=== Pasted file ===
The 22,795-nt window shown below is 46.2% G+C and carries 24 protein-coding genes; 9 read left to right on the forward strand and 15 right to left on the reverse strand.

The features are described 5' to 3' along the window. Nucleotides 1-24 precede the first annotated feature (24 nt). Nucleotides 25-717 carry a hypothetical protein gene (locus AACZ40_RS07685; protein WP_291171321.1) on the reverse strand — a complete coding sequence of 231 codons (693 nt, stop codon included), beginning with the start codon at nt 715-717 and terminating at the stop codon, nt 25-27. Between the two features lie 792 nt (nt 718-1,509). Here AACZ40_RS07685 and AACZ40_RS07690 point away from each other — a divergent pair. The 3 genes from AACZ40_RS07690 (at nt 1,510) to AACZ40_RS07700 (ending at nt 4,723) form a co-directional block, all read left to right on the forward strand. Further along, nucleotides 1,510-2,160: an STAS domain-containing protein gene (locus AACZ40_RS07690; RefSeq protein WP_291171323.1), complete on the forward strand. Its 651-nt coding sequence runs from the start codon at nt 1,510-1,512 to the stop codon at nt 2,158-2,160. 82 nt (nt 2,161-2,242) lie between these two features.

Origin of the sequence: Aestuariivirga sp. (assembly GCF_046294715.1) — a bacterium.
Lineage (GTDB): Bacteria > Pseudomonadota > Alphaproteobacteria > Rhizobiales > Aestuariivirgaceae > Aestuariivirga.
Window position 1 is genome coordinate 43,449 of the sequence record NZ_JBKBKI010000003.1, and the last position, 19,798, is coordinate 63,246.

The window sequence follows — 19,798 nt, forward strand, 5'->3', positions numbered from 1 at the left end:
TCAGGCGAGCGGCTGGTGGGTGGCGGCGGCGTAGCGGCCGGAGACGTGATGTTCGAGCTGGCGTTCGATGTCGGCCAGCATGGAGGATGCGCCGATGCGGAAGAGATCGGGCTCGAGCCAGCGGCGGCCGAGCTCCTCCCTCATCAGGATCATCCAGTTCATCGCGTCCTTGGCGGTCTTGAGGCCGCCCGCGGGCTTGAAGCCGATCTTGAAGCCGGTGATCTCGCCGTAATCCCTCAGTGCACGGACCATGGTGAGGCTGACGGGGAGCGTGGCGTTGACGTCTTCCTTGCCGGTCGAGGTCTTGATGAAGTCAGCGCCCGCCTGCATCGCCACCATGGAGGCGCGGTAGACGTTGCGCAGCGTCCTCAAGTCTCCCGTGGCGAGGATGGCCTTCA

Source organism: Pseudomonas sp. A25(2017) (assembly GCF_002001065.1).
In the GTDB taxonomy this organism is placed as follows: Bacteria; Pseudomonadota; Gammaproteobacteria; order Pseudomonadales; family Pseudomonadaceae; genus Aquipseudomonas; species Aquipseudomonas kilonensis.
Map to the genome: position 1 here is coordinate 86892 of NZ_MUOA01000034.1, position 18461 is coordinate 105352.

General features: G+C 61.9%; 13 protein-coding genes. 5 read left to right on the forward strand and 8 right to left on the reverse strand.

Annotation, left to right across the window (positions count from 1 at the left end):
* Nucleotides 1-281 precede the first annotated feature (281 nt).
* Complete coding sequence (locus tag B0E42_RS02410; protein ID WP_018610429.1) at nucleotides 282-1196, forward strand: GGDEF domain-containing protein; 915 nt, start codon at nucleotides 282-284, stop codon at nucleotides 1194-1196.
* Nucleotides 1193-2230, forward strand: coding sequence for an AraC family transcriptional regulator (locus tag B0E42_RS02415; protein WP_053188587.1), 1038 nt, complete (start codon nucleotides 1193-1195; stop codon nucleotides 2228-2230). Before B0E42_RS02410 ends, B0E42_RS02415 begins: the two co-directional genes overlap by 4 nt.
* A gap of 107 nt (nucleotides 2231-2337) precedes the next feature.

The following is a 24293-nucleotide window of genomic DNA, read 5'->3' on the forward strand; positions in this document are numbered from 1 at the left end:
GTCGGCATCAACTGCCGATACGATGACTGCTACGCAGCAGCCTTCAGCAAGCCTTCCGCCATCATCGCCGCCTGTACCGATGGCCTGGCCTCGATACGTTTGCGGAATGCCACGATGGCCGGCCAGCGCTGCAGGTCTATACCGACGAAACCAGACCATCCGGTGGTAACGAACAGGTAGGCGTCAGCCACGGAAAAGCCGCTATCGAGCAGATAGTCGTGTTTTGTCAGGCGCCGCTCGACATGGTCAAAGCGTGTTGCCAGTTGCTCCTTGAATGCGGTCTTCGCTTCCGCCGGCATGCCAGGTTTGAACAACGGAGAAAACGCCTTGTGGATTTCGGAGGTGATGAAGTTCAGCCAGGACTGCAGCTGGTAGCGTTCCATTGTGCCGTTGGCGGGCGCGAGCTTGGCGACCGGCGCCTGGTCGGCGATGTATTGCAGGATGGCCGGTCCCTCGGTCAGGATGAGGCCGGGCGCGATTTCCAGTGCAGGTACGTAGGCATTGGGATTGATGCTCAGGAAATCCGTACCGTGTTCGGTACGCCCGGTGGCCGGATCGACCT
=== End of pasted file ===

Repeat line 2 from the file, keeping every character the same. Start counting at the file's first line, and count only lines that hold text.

The features are described 5' to 3' along the window. Nucleotides 1-24 precede the first annotated feature (24 nt). Nucleotides 25-717 carry a hypothetical protein gene (locus AACZ40_RS07685; protein WP_291171321.1) on the reverse strand — a complete coding sequence of 231 codons (693 nt, stop codon included), beginning with the start codon at nt 715-717 and terminating at the stop codon, nt 25-27. Between the two features lie 792 nt (nt 718-1,509). Here AACZ40_RS07685 and AACZ40_RS07690 point away from each other — a divergent pair. The 3 genes from AACZ40_RS07690 (at nt 1,510) to AACZ40_RS07700 (ending at nt 4,723) form a co-directional block, all read left to right on the forward strand. Further along, nucleotides 1,510-2,160: an STAS domain-containing protein gene (locus AACZ40_RS07690; RefSeq protein WP_291171323.1), complete on the forward strand. Its 651-nt coding sequence runs from the start codon at nt 1,510-1,512 to the stop codon at nt 2,158-2,160. 82 nt (nt 2,161-2,242) lie between these two features.